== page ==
By Al Armendariz, Ph.D.
At about 20 locations in the Dallas-Fort Worth area, small white trailers sit outdoors near highways, parks and airports. Inside these trailers are high-tech analyzers that take small puffs of air and analyze them for a series of chemicals. Year after year, the data collected by these analyzers tell us that our summer air contains high levels of an odorless, colorless gas called ozone.
Medical studies are clear that the number of asthma attacks, emergency room visits and fatal cardiovascular incidents increase on days with high levels of ozone. Doctors and nurses in cities such as Dallas, Houston and Los Angeles see the painful, sometimes tragic, implications of what the high-tech monitors are measuring. Even those of us who don't get sick feel the impact financially – for instance, when workers stay home with sick kids or when we pay higher costs for insurance plans and county hospitals.
The federal government has placed this region on a list of metro areas under a deadline to reduce summertime ozone. While long-term trends show that ozone levels are slowly dropping, they aren't going down fast enough to meet national standards or to amounts doctors tell us are safe.
In 2007, the state environmental agency, the Texas Commission on Environmental Quality, published its latest clean-air plan for this area, a plan designed to eliminate our high ozone days by this summer.
Although no blueprint can guarantee what will happen in the future, this one was supposed to be strong enough to provide "assurance" that high ozone levels would be a thing of the past. Unfortunately, the ozone pollution this summer has pushed us – once again – over national standards. I was among those who years ago warned the TCEQ that its plan was unlikely to succeed; sadly, we were right.
The failure of the clean-air plan won't become official until year's end, when the state submits data from the analyzers to the federal government. But the analyzers already have seen plenty of orange- and red-level ozone days, especially near Fort Worth and Denton, and the area is bound to have more between now and summer's end.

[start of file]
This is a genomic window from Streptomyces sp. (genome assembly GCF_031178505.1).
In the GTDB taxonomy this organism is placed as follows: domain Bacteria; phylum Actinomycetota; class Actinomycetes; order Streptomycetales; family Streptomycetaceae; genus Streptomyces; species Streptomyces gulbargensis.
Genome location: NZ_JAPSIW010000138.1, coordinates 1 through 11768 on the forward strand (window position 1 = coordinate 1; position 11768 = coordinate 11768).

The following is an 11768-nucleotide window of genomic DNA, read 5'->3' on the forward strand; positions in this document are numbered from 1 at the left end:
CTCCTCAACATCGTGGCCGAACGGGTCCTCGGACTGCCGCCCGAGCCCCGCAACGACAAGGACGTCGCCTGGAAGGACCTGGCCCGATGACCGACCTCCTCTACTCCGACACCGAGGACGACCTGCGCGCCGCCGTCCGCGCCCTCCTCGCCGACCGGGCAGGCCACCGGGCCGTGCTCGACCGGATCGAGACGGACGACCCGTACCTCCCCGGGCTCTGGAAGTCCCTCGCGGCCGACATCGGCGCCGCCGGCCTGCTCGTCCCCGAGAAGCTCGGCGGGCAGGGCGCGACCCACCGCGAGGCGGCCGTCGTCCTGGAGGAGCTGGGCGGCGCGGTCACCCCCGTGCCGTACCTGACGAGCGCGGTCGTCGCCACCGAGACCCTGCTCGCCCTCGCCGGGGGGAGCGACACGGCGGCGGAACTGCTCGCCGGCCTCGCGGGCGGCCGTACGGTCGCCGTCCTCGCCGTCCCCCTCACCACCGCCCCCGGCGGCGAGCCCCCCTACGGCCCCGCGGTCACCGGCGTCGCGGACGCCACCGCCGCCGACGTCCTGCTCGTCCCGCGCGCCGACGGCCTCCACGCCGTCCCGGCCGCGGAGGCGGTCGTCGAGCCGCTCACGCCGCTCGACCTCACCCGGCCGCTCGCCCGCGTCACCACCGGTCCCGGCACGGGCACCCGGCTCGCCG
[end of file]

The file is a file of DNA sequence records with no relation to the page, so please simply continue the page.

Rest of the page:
If we don't solve this problem, we risk losing federal highway funding – which would be economically crippling – and being classified in the same pollution category as Los Angeles and Houston. That would be bad for tourism and limit the ability of our major manufacturing employers to expand facilities and create new high-paying jobs.
It is time for our area leaders to create a permanent regional working group under the Council of Governments to solve our air-quality problem. In the past, local clean-air committees were created as federal deadlines approached, but they dissolved as the deadlines passed and members left to work on other priorities.
What we really need is a permanent mechanism that will bring together elected officials, business leaders, medical professionals and environmental groups on a continuous basis to create recommendations for local, regional, state and federal clean-air policy.
I am confident that we can simultaneously meet clean-air standards, experience robust economic growth and reduce health care costs. But it is only going to happen if this region takes ownership of our air quality problem. Otherwise, Gov. Rick Perry and the three appointees he has selected to run the TCEQ will continue to be the only ones with real influence on what is done or not done to clean our air.
Al Armendariz is a research associate professor in the Lyle School of Engineering at Southern Methodist University. His e-mail address is firstname.lastname@example.org.